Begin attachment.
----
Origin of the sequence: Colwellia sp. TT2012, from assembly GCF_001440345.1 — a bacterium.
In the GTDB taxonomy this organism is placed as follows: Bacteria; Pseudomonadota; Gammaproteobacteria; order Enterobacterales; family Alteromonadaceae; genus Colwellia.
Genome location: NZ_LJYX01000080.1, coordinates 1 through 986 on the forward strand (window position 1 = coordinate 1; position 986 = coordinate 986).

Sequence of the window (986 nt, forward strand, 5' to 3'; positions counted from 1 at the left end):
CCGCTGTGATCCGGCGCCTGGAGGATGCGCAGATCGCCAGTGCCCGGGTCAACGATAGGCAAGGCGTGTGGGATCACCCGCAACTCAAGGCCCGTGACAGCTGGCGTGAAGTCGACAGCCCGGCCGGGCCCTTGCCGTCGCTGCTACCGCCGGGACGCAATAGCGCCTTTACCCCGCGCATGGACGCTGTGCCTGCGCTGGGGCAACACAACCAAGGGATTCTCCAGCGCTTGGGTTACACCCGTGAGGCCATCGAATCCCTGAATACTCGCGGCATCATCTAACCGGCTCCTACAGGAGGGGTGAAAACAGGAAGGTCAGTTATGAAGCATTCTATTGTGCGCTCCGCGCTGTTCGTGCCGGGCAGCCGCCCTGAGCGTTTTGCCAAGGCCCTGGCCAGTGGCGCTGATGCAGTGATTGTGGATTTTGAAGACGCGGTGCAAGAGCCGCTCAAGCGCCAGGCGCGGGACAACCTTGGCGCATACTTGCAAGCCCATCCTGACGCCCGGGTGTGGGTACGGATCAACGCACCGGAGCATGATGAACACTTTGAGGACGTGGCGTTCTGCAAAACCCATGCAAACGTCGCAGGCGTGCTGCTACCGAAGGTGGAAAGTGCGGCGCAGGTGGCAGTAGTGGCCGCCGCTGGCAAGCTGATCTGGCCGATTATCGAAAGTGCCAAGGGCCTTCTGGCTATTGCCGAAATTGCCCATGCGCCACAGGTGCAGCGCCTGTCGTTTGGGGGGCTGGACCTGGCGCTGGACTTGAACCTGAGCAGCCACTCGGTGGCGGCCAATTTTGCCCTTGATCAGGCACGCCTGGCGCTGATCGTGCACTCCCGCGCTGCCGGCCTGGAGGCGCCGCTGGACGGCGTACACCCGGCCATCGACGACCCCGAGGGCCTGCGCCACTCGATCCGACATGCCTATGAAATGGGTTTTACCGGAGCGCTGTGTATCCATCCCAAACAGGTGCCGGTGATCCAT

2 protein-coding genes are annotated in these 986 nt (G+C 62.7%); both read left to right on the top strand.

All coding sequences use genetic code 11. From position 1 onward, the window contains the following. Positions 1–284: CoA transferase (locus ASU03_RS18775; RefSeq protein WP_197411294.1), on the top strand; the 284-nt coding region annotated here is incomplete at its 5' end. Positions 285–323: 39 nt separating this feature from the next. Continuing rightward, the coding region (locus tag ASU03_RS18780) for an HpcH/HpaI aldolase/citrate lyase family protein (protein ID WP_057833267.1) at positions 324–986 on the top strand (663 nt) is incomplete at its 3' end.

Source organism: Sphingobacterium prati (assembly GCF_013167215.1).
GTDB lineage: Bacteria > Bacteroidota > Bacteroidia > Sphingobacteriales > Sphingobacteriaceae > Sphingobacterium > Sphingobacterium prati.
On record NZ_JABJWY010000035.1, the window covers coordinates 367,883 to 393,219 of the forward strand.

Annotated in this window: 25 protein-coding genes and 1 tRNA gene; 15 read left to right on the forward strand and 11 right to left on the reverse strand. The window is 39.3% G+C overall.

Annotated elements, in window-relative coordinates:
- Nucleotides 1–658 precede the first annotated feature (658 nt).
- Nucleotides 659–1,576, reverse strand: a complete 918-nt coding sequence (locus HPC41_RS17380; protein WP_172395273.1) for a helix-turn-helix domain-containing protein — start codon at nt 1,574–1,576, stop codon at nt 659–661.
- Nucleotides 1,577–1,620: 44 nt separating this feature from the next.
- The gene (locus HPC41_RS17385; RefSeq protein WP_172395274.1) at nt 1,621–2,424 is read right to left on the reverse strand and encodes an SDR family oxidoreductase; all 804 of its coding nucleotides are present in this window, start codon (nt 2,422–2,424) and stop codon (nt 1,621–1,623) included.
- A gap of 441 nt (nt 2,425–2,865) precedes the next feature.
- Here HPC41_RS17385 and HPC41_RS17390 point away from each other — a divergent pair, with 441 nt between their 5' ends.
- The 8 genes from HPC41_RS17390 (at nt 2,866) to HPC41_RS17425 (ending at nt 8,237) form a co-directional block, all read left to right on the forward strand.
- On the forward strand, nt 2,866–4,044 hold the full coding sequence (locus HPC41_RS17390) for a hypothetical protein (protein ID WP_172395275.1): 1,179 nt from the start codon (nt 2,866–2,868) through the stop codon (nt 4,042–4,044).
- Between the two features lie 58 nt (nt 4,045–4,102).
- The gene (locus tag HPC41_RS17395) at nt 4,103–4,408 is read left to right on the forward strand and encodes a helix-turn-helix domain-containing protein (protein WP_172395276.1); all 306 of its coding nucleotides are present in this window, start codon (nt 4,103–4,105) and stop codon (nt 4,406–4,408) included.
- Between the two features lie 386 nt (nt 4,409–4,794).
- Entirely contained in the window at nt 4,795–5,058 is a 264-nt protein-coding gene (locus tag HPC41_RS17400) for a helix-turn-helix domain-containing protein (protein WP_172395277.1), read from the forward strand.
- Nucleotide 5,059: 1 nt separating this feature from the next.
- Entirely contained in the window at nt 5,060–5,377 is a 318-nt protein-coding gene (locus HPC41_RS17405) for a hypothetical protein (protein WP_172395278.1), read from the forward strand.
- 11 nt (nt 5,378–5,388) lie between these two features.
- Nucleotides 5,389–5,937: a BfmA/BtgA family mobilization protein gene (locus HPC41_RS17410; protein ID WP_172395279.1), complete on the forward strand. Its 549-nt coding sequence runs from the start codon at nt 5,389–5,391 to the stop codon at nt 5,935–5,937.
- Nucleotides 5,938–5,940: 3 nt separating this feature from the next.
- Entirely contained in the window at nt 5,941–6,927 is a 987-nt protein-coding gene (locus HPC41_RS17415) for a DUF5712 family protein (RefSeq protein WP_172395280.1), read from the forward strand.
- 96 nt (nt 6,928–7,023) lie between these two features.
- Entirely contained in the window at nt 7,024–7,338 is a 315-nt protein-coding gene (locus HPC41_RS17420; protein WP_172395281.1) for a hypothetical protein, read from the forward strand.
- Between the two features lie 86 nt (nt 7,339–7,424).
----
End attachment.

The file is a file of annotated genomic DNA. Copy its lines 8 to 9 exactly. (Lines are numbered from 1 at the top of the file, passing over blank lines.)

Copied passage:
Source organism: Sphingobacterium prati (assembly GCF_013167215.1).
GTDB lineage: Bacteria > Bacteroidota > Bacteroidia > Sphingobacteriales > Sphingobacteriaceae > Sphingobacterium > Sphingobacterium prati.